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We commence, then, with this intention.
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It is, in fact, a hundred and eight.
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.
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” In fact, it was the very first which presented itself.
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I saw that I could make the first query propounded by the lover—the first query to which the Raven should reply “Nevermore”—that I could make this first query a commonplace one—the second less so—the third still less, and so on, until at length the lover—startled from his original nonchalance by the melancholy character of the word itself, by its frequent repetition, and by a consideration of the ominous reputation of the fowl that uttered it—is at length excited to superstition, and wildly propounds queries of a far different character—queries whose solution he has passionately at heart—propounds them half in superstition and half in that species of despair which delights in self-torture—propounds them not altogether because he believes in the prophetic or demoniac character of the bird (which, reason assures him, is merely repeating a lesson learned by rote) but because he experiences a phrenzied pleasure in so modeling his questions as to receive from the expected “Nevermore,” the most delicious because the most intolerable of sorrow.
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The fact is, that originality (unless in minds of very unusual force) is by no means a matter, as some suppose, of impulse or intuition.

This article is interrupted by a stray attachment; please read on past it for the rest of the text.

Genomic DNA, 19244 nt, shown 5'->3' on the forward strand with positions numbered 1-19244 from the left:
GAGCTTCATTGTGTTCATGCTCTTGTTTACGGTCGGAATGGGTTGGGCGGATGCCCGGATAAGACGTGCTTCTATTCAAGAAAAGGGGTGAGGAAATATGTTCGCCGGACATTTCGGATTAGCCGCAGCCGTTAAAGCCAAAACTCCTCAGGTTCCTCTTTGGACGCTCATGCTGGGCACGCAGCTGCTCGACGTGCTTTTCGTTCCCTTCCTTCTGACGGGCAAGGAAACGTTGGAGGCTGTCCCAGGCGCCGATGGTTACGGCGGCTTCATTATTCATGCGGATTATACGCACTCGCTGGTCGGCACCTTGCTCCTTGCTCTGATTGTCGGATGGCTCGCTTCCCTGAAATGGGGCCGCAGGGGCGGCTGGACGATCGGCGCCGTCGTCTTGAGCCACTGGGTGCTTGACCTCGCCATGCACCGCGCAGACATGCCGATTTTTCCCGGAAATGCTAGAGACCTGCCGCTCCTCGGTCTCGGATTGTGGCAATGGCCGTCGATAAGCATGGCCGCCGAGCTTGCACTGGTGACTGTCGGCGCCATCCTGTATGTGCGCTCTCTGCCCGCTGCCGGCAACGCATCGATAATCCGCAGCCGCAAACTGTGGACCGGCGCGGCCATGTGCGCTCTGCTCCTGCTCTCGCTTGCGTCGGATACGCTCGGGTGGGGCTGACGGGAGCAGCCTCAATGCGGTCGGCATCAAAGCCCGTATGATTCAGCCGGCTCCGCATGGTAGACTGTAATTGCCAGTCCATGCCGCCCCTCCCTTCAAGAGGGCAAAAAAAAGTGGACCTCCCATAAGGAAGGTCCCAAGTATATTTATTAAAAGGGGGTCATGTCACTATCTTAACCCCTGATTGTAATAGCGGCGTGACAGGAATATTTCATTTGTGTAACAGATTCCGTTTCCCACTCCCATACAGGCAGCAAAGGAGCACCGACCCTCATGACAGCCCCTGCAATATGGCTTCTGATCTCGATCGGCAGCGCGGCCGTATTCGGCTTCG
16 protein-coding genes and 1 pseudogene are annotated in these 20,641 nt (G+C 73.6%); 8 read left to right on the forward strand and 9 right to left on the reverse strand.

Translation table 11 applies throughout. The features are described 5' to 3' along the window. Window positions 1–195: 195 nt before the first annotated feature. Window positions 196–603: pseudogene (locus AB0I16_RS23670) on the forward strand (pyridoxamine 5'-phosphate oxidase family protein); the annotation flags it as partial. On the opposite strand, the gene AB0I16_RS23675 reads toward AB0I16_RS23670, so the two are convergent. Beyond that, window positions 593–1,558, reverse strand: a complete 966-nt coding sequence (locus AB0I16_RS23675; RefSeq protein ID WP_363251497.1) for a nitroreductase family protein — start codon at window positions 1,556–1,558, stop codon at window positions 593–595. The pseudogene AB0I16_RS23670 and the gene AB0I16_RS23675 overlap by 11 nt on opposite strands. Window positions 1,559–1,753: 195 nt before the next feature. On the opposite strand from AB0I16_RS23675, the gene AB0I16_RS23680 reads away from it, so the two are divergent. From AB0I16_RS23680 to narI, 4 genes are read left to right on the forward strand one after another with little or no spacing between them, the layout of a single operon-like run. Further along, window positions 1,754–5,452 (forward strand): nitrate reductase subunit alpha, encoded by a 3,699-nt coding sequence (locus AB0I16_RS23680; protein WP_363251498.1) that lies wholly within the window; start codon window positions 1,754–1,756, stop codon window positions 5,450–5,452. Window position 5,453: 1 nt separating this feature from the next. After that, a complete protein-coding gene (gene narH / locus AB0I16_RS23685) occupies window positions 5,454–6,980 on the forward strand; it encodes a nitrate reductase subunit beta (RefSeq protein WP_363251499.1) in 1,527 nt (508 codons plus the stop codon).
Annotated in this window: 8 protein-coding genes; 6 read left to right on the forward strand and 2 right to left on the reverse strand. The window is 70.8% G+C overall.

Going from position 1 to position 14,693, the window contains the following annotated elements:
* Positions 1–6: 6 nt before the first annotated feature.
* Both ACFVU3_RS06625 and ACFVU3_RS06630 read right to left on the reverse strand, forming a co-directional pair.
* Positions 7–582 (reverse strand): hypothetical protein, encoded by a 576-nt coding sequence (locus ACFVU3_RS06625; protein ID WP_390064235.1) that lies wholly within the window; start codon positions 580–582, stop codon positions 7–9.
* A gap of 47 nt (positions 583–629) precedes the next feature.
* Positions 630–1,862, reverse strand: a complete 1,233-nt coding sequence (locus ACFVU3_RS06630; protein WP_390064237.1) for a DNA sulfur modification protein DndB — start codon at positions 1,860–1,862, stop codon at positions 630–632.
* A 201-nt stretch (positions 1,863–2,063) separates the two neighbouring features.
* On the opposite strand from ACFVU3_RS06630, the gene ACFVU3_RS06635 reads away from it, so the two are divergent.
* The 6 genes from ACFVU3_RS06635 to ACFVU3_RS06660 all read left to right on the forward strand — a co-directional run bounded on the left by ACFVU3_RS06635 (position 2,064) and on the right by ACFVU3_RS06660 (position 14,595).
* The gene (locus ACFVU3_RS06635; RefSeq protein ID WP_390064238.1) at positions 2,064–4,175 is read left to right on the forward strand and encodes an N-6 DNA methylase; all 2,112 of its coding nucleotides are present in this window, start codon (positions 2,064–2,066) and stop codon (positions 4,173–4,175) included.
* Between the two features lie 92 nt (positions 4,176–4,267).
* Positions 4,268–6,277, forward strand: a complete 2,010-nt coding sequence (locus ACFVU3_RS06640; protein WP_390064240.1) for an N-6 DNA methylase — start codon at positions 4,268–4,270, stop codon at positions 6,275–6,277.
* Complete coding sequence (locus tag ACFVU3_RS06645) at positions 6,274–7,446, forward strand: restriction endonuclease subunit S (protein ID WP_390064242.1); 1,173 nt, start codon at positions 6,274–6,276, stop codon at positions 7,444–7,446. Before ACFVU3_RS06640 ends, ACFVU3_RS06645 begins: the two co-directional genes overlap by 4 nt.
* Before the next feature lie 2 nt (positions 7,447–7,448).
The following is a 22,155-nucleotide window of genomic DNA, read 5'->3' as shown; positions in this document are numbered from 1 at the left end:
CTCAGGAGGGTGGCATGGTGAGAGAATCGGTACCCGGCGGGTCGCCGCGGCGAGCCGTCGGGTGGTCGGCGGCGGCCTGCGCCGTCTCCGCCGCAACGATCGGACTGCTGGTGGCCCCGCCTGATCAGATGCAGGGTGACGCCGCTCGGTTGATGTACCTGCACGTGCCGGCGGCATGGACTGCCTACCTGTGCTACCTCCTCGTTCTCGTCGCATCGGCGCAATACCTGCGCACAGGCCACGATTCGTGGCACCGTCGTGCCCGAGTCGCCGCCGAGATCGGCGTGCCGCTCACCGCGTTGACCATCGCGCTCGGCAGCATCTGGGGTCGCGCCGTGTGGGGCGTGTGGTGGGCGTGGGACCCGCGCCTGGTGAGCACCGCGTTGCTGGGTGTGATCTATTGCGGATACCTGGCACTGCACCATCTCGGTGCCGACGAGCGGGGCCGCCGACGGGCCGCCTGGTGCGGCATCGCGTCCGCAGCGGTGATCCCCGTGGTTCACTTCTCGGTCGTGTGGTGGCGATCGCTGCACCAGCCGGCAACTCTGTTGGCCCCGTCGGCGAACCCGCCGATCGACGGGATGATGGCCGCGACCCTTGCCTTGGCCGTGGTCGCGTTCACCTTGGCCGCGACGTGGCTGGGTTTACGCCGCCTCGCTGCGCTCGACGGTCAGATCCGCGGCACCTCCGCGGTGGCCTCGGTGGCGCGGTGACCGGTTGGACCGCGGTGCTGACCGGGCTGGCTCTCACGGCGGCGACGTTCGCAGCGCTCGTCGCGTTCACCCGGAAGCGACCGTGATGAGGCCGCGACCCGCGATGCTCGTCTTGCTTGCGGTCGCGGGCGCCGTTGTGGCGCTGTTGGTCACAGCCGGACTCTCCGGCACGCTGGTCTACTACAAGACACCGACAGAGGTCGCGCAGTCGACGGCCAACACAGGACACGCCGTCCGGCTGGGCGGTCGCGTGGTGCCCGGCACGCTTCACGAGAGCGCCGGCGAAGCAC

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For this the most natural suggestion might seem to be a forest, or the fields—but it has always appeared to me that a close circumscription of space is absolutely necessary to the effect of insulated incident: it has the force of a frame to a picture.
Page 10
” The effect of the dénouement being thus provided for, I immediately drop the fantastic for a tone of the most profound seriousness—this tone commencing in the stanza directly following the one last quoted, with the line: But the Raven, sitting lonely on that placid bust, spoke only, etc.
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It is this latter, in especial, which imparts to a work of art so much of that richness (to borrow from colloquy a forcible term) which we are too fond of confounding with the ideal.
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“’Tis some visitor,” I muttered, “tapping at my chamber door— Only this and nothing more.
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_] [Illustration] Much I marvelled this ungainly fowl to hear discourse so plainly, Though its answer little meaning—little relevancy bore; For we cannot help agreeing that no living human being Ever yet was blessed with seeing bird above his chamber door— Bird or beast upon the sculptured bust above his chamber door, With such name as “Nevermore.
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_] [Illustration] “Prophet!” said I, “thing of evil!—prophet still, if bird or devil!— Whether Tempter sent, or whether tempest tossed thee here ashore, Desolate yet all undaunted, on this desert land enchanted— On this home by Horror haunted—tell me truly, I implore— Is there—is there balm in Gilead?—tell me—tell me, I implore!” Quoth the Raven, “Nevermore.
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_] [Illustration] “Be that word our sign of parting, bird or fiend!” I shrieked, upstarting— “Get thee back into the tempest and the Night’s Plutonian shore! Leave no black plume as a token of that lie thy soul hath spoken! Leave my loneliness unbroken!—quit the bust above my door! Take thy beak from out my heart, and take thy form from off my door!” Quoth the Raven, “Nevermore.